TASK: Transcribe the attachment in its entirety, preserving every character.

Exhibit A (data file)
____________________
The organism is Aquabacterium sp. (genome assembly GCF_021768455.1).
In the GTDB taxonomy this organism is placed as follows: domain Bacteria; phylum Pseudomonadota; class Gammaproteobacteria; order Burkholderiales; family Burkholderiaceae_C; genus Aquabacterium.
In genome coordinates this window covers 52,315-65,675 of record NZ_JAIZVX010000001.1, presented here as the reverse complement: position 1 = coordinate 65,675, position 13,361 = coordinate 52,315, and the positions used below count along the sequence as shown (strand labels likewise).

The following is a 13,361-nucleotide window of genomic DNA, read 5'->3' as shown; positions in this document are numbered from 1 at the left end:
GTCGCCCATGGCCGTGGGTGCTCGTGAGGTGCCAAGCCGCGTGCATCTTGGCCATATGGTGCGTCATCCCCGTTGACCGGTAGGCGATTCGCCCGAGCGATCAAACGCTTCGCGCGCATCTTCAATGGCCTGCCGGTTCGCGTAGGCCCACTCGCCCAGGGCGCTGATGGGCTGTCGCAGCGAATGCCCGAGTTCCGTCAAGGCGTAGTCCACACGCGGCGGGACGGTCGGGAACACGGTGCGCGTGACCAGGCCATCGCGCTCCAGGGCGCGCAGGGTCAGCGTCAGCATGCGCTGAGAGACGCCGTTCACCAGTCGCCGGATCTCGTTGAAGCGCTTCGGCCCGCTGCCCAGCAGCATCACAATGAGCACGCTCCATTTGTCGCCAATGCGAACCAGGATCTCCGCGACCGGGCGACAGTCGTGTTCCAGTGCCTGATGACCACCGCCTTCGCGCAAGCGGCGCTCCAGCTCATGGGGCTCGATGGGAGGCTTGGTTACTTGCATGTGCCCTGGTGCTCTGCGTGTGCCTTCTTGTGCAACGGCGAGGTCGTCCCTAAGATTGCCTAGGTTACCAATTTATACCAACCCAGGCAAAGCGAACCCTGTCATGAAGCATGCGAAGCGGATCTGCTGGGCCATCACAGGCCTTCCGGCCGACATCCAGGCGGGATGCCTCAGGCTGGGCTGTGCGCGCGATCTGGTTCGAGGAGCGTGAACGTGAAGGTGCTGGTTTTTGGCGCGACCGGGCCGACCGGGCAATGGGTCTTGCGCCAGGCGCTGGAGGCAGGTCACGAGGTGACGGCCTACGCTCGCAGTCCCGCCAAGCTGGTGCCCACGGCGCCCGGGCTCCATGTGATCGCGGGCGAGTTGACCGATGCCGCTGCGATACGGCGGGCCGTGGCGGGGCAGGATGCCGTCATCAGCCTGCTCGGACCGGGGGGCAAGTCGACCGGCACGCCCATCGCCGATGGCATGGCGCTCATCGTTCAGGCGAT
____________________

The organism is Aquabacterium sp. (genome assembly GCF_021768455.1).
In the GTDB taxonomy this organism is placed as follows: domain Bacteria; phylum Pseudomonadota; class Gammaproteobacteria; order Burkholderiales; family Burkholderiaceae_C; genus Aquabacterium.
In genome coordinates this window covers 52,315-65,675 of record NZ_JAIZVX010000001.1, presented here as the reverse complement: position 1 = coordinate 65,675, position 13,361 = coordinate 52,315, and the positions used below count along the sequence as shown (strand labels likewise).

The following is a 13,361-nucleotide window of genomic DNA, read 5'->3' as shown; positions in this document are numbered from 1 at the left end:
GTCGCCCATGGCCGTGGGTGCTCGTGAGGTGCCAAGCCGCGTGCATCTTGGCCATATGGTGCGTCATCCCCGTTGACCGGTAGGCGATTCGCCCGAGCGATCAAACGCTTCGCGCGCATCTTCAATGGCCTGCCGGTTCGCGTAGGCCCACTCGCCCAGGGCGCTGATGGGCTGTCGCAGCGAATGCCCGAGTTCCGTCAAGGCGTAGTCCACACGCGGCGGGACGGTCGGGAACACGGTGCGCGTGACCAGGCCATCGCGCTCCAGGGCGCGCAGGGTCAGCGTCAGCATGCGCTGAGAGACGCCGTTCACCAGTCGCCGGATCTCGTTGAAGCGCTTCGGCCCGCTGCCCAGCAGCATCACAATGAGCACGCTCCATTTGTCGCCAATGCGAACCAGGATCTCCGCGACCGGGCGACAGTCGTGTTCCAGTGCCTGATGACCACCGCCTTCGCGCAAGCGGCGCTCCAGCTCATGGGGCTCGATGGGAGGCTTGGTTACTTGCATGTGCCCTGGTGCTCTGCGTGTGCCTTCTTGTGCAACGGCGAGGTCGTCCCTAAGATTGCCTAGGTTACCAATTTATACCAACCCAGGCAAAGCGAACCCTGTCATGAAGCATGCGAAGCGGATCTGCTGGGCCATCACAGGCCTTCCGGCCGACATCCAGGCGGGATGCCTCAGGCTGGGCTGTGCGCGCGATCTGGTTCGAGGAGCGTGAACGTGAAGGTGCTGGTTTTTGGCGCGACCGGGCCGACCGGGCAATGGGTCTTGCGCCAGGCGCTGGAGGCAGGTCACGAGGTGACGGCCTACGCTCGCAGTCCCGCCAAGCTGGTGCCCACGGCGCCCGGGCTCCATGTGATCGCGGGCGAGTTGACCGATGCCGCTGCGATACGGCGGGCCGTGGCGGGGCAGGATGCCGTCATCAGCCTGCTCGGACCGGGGGGCAAGTCGACCGGCACGCCCATCGCCGATGGCATGGCGCTCATCGTTCAGGCGAT